Spain's air traffic controllers are about to pull the plug on our well-earned holiday getaway.
They are angry. Very, very angry, if the turnout is anything to go by. Out of the 2,000 air controllers, 92pc took part in the ballot. Of these, 98pc voted to strike.
But they are not as angry as we will be when we find out our lost holiday is not covered by insurance and the airline won't give us our money back.
This will be a big one for us, much bigger than any strike action by an Irish union.
Spain is our favourite holiday destination. More than 1.4 million of us go there every year. And August is our biggest month. If they strike as planned on August 18, more people will be affected by the three-day stoppage than were affected by a month of uncertainty during the April ash cloud and its reprise in May. Each week in August 40,000 Irish people are heading off to Spain -- 10,000 of whom go to the Canaries, 8,000 each to the Belearics, Andalucia and Valencia and 6,000 to the rest. They don't have any sea-ferry alternatives.
Some airports might help those flying to northern Spanish resorts or Daurada, but it is a long journey from Carcassonne to Malaga if you want to travel by land.
If you've booked through a travel agent, you are covered. It is the travel agent's job to get you there and back. The charter planes that carry many of us at this time of the year will be rescheduled and new accommodation will be found.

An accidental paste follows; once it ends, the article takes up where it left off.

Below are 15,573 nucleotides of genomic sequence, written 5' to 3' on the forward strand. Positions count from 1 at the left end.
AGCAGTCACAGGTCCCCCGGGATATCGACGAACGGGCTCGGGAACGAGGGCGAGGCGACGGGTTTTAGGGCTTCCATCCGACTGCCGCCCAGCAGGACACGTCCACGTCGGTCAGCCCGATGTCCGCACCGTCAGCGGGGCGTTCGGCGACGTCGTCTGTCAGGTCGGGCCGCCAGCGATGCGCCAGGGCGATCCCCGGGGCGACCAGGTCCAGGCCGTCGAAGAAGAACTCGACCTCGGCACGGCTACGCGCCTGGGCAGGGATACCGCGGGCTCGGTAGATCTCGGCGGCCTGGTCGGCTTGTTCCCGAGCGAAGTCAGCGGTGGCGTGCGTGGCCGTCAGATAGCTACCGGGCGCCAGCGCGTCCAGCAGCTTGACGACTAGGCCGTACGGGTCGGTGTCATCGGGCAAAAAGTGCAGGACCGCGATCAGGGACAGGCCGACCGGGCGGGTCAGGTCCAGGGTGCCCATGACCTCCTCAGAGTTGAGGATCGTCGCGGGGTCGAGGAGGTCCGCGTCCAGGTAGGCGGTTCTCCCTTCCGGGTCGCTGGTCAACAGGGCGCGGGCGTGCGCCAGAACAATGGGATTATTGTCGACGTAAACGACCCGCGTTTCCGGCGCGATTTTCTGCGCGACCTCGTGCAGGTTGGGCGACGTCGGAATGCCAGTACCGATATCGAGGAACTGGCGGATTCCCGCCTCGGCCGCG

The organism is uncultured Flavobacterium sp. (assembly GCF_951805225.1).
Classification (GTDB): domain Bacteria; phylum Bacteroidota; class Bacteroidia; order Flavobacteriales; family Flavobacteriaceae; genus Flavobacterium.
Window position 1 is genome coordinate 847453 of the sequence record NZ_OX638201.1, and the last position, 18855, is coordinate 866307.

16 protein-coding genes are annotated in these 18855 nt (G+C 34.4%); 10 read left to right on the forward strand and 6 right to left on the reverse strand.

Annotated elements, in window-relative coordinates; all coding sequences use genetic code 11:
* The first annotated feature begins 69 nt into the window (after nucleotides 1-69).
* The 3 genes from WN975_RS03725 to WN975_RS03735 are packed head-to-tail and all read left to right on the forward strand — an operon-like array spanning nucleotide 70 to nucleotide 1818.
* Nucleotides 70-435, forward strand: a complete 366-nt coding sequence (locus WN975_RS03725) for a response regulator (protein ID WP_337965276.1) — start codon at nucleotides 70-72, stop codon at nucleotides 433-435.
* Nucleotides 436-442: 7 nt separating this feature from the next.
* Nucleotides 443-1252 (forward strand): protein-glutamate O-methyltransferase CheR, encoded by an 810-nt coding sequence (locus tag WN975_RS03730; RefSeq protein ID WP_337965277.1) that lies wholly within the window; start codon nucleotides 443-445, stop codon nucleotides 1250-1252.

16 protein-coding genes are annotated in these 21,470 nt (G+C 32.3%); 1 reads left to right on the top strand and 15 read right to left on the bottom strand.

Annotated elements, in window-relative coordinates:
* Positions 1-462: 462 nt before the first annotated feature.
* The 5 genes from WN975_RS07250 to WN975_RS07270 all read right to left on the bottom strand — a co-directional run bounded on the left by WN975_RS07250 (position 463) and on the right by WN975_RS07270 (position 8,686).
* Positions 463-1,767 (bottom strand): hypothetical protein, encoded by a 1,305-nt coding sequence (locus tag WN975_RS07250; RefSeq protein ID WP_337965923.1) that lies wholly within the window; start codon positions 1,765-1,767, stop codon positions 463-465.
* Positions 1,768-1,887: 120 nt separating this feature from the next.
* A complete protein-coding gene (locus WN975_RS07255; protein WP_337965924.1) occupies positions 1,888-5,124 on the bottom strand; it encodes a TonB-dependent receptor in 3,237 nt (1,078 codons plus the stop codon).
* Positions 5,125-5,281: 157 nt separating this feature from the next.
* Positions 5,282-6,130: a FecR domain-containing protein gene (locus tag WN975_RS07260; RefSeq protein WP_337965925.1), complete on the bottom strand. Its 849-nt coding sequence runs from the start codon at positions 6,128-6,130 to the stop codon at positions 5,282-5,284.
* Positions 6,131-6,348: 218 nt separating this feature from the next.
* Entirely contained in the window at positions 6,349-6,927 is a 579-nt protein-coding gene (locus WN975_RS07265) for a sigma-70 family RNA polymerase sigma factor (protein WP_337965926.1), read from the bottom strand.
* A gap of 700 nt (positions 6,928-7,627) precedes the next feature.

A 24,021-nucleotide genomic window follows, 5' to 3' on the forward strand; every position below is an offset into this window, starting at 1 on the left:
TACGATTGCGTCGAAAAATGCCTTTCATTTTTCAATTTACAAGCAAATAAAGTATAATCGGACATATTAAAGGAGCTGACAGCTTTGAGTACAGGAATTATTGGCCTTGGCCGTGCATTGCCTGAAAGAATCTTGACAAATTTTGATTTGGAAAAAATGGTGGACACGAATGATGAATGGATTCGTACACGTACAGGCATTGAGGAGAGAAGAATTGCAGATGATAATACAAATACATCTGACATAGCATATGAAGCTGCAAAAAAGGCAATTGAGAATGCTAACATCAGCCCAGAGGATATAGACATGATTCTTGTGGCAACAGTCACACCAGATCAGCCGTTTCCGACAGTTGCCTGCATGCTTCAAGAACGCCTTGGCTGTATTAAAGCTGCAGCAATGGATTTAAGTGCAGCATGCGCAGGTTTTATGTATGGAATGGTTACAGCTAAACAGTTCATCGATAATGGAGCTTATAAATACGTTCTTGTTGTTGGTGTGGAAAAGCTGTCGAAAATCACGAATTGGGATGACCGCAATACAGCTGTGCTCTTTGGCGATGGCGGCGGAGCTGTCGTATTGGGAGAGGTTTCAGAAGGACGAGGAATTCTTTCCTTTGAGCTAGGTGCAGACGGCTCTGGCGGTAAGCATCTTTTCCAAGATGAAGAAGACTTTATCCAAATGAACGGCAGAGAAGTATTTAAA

Not so if you have booked the holiday yourself. Ryanair have posted a notice on their website assaying their passengers are not eligible for compensation if flights are cancelled due to the strikes: itemising what it WON'T stump up for.
"Political instability," it says, "meteorological conditions incompatible with the operation of the flight concerned, security risks, unexpected flight safety problems" and (the sting in the tail) "strikes that affect the operation of an operating air carrier".
They are quoting the provision in EU legislation which has been used by airlines to avoid paying compensation for five years.
It has never been tested in law. So, unless you are prepared to go to the European Court, your chances of getting any money back look slim.
The chances of a deal between strikers and their bosses look even slimmer. The controllers have had their salaries, among the highest in Europe, cut by 40pc. Spain is facing into the sort of cost-cutting spree that we faced two years ago, so there is very little wriggle room.
This is unlike the French air traffic control strike, which is an ongoing affair and basically a dispute between different unions. It is also a departure from Spanish tradition which forbade strikes in key industries.
What to do? If we move our flight it will be at the expense of our own money and time. Even in those few travel insurance policies which cover a time cancellation, the policy is null and void if you take it out for a period that the strike is expected. Even though we do not have a definite date for the strike, insurance policies will rule any bookings made since Monday out of order.
Travel agents and tour operators already staggering from the double hit of the recession and the ash cloud are also going to have to pay money out of their own resources to bail out holidaymakers hit by the strike.
For some of them, it could be the difference between survival and spinning out of control.